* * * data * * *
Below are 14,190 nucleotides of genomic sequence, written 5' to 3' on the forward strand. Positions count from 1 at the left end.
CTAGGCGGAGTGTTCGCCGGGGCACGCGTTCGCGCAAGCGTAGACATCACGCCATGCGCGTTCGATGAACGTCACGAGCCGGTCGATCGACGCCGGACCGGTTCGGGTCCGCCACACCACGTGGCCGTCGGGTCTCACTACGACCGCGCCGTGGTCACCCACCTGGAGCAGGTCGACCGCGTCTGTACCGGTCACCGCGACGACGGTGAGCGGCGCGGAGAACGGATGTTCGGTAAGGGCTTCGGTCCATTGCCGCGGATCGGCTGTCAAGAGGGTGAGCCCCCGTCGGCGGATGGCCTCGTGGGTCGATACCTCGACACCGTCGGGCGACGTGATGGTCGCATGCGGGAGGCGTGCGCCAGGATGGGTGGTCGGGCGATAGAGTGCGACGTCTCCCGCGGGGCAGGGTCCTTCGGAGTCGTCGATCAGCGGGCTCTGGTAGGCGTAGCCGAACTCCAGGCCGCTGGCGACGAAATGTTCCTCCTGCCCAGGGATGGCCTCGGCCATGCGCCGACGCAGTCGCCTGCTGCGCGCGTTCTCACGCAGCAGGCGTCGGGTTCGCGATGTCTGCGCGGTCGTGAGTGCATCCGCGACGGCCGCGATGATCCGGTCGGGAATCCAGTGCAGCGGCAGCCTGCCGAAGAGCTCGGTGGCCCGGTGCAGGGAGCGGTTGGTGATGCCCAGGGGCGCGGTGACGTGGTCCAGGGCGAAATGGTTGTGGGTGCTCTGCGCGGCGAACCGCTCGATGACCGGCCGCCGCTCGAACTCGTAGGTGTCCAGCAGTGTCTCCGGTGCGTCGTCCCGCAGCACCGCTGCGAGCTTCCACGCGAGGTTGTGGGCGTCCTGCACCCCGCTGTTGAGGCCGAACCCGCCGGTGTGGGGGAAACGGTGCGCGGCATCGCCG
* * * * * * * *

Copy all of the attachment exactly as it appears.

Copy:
Below are 14,190 nucleotides of genomic sequence, written 5' to 3' on the forward strand. Positions count from 1 at the left end.
CTAGGCGGAGTGTTCGCCGGGGCACGCGTTCGCGCAAGCGTAGACATCACGCCATGCGCGTTCGATGAACGTCACGAGCCGGTCGATCGACGCCGGACCGGTTCGGGTCCGCCACACCACGTGGCCGTCGGGTCTCACTACGACCGCGCCGTGGTCACCCACCTGGAGCAGGTCGACCGCGTCTGTACCGGTCACCGCGACGACGGTGAGCGGCGCGGAGAACGGATGTTCGGTAAGGGCTTCGGTCCATTGCCGCGGATCGGCTGTCAAGAGGGTGAGCCCCCGTCGGCGGATGGCCTCGTGGGTCGATACCTCGACACCGTCGGGCGACGTGATGGTCGCATGCGGGAGGCGTGCGCCAGGATGGGTGGTCGGGCGATAGAGTGCGACGTCTCCCGCGGGGCAGGGTCCTTCGGAGTCGTCGATCAGCGGGCTCTGGTAGGCGTAGCCGAACTCCAGGCCGCTGGCGACGAAATGTTCCTCCTGCCCAGGGATGGCCTCGGCCATGCGCCGACGCAGTCGCCTGCTGCGCGCGTTCTCACGCAGCAGGCGTCGGGTTCGCGATGTCTGCGCGGTCGTGAGTGCATCCGCGACGGCCGCGATGATCCGGTCGGGAATCCAGTGCAGCGGCAGCCTGCCGAAGAGCTCGGTGGCCCGGTGCAGGGAGCGGTTGGTGATGCCCAGGGGCGCGGTGACGTGGTCCAGGGCGAAATGGTTGTGGGTGCTCTGCGCGGCGAACCGCTCGATGACCGGCCGCCGCTCGAACTCGTAGGTGTCCAGCAGTGTCTCCGGTGCGTCGTCCCGCAGCACCGCTGCGAGCTTCCACGCGAGGTTGTGGGCGTCCTGCACCCCGCTGTTGAGGCCGAACCCGCCGGTGTGGGGGAAACGGTGCGCGGCATCGCCG